Thank you to everyone who has offered feedback on the roll-out of average speed enforcement in Lancashire. Whilst we can't reply to all of your comments individually we'd like to address some of them here.
It is clear that many people, particularly those with local knowledge of the 8 roads, are supportive of this development and agree with the Road Safety Partnership that it provides a real opportunity to reduce casualties, save lives and prevent families from losing loved ones.
Other constructive comments about road safety in general have been raised and whilst it is not possible to respond to everyone personally, we will try and cover the main themes being raised.
A number of people have raised the issue of drivers using their mobile phones and indeed it is recognised locally and nationally as one of the ‘fatal 4’. A variety of methods are used to detect and deal with phone offences, including officer observations and more recently the use of the yellow mobile enforcement vans to detect drivers not only exceeding the speed limit, but also using mobile phones and not wearing seat belts.
We support national campaigns, aimed at education and enforcement for mobile phone offences and local Neighbourhood Police Teams (NHPTs) are encouraged to get involved. We accept that people see motorists in their area blatantly using mobile phones and perceive that they ‘never get stopped’. As with any motoring offence officers cannot be everywhere and day to day are deployed dynamically to ongoing risks and threats arising across the county. We will continue to encourage NHPTs to deal robustly with these offences and if you consider it is a particular problem in your area we encourage you to discuss this with your NHP officers (local contact information can be found on the Constabulary website http://www.lancashire.police.uk). Any locations specifically raised have already been forwarded to these teams. The use of local CCTV to detect offences is impracticable as this would require police officers or staff spending many hours reviewing footage to detect offences. However, we will always consider its use to corroborate offences already detected or suspected.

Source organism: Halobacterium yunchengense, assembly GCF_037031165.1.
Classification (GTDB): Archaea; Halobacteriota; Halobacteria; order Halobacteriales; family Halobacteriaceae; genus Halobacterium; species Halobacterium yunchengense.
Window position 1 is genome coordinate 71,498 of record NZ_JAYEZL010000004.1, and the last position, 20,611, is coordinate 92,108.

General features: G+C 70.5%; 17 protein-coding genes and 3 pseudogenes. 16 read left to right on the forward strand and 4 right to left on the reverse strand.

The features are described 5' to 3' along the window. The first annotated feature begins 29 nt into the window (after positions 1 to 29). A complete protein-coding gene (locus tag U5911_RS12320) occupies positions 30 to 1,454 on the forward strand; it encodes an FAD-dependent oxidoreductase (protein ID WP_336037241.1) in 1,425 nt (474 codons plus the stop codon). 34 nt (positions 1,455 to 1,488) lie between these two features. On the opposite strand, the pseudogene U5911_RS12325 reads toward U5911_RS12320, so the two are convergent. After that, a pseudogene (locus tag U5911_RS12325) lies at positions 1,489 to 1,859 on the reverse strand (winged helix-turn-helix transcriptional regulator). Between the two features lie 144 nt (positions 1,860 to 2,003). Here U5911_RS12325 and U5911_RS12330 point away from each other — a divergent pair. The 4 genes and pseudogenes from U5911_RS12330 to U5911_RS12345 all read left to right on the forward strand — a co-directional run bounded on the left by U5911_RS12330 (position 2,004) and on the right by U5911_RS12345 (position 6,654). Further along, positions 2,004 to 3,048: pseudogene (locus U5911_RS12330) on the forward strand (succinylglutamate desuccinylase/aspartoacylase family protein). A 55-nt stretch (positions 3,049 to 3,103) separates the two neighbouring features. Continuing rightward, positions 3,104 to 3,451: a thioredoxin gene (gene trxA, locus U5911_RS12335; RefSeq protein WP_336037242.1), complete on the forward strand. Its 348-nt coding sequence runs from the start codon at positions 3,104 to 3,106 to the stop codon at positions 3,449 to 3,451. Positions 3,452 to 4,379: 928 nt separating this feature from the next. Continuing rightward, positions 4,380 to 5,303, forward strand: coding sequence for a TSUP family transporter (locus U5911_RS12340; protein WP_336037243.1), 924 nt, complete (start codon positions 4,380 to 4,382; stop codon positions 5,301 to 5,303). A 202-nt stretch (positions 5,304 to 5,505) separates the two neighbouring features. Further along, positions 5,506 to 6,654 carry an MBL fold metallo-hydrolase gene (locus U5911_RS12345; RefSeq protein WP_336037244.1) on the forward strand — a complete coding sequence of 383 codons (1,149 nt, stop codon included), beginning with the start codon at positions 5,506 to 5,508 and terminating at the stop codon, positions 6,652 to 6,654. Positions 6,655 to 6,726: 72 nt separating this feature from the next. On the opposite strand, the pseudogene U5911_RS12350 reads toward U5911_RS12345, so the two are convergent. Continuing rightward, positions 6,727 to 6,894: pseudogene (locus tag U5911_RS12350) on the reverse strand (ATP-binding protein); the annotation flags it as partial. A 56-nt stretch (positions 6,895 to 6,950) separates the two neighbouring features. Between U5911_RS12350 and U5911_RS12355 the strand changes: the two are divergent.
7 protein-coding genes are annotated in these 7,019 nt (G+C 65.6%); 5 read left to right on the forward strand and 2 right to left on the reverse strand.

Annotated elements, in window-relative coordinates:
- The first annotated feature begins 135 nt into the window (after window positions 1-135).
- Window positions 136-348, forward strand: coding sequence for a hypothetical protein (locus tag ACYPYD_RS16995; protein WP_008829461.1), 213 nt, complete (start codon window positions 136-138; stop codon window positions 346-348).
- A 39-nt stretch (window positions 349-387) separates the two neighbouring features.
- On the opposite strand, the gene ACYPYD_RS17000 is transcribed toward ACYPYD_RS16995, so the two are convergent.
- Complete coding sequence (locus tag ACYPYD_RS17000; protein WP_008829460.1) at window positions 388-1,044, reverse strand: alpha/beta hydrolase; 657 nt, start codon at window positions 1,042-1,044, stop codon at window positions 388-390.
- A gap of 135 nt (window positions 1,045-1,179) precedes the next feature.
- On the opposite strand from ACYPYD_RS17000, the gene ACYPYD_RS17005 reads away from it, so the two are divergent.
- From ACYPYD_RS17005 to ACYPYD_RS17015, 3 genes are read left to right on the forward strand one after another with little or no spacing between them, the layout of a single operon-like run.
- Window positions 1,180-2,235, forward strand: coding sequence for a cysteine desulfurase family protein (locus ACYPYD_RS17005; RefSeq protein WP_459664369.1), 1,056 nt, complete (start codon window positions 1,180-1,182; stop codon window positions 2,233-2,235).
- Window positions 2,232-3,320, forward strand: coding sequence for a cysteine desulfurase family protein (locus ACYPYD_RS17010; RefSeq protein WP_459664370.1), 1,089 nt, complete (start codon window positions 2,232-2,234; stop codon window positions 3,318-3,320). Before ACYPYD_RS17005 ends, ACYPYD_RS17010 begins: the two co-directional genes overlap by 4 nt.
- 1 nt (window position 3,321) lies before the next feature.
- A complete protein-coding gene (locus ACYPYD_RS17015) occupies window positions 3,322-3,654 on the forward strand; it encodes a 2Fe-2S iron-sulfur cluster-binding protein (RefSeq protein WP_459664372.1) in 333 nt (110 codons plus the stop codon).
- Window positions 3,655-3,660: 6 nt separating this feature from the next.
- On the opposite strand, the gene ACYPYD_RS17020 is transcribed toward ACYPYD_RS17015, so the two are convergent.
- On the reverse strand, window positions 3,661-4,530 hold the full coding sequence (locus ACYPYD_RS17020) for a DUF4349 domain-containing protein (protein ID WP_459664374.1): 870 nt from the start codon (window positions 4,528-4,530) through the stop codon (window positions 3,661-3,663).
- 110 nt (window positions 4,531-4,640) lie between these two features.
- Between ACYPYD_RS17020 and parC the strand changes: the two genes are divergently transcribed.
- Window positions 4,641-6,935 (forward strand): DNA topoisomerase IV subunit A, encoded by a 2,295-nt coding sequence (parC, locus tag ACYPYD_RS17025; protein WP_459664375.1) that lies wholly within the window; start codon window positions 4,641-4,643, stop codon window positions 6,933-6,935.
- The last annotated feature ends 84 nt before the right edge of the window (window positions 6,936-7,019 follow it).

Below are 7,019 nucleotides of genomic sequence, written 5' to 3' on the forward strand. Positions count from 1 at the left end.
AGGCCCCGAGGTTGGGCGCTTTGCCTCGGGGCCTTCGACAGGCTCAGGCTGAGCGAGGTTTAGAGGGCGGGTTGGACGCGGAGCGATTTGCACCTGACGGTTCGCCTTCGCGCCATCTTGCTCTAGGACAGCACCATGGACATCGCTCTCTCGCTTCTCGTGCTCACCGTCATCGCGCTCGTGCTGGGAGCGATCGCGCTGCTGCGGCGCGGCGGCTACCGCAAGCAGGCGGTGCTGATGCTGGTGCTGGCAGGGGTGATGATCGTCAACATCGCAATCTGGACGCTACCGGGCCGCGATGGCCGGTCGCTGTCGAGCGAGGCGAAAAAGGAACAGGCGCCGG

Enforcement in my area
The scoping of where best to deploy average speed was done using a number of criterion including casualty data, collision data and professional judgement. We will continue to review the possibility of using average speed on other routes in line with emerging collision trends and casualty data.
However before we invest in further average speed on these routes, through the multi-agency speed tasking group, which takes account of collision and speed data along with community concerns, other interventions maybe considered more appropriate. For example, some roads may already have fixed cameras or may benefit from officer and/or camera van enforcement. There may also be opportunities for engineering improvements which could have the desired effect of lowering speeds.
We are permitted to recover reasonable costs associated with the administration of diversionary courses; from this and through good housekeeping and effective and efficient management of our resources we have been able to identify funds to re-invest into road safety. It is only right that these funds are used as part of achieving our vision of ‘Towards Zero Lancashire’; working towards nobody being killed or seriously injured on our roads.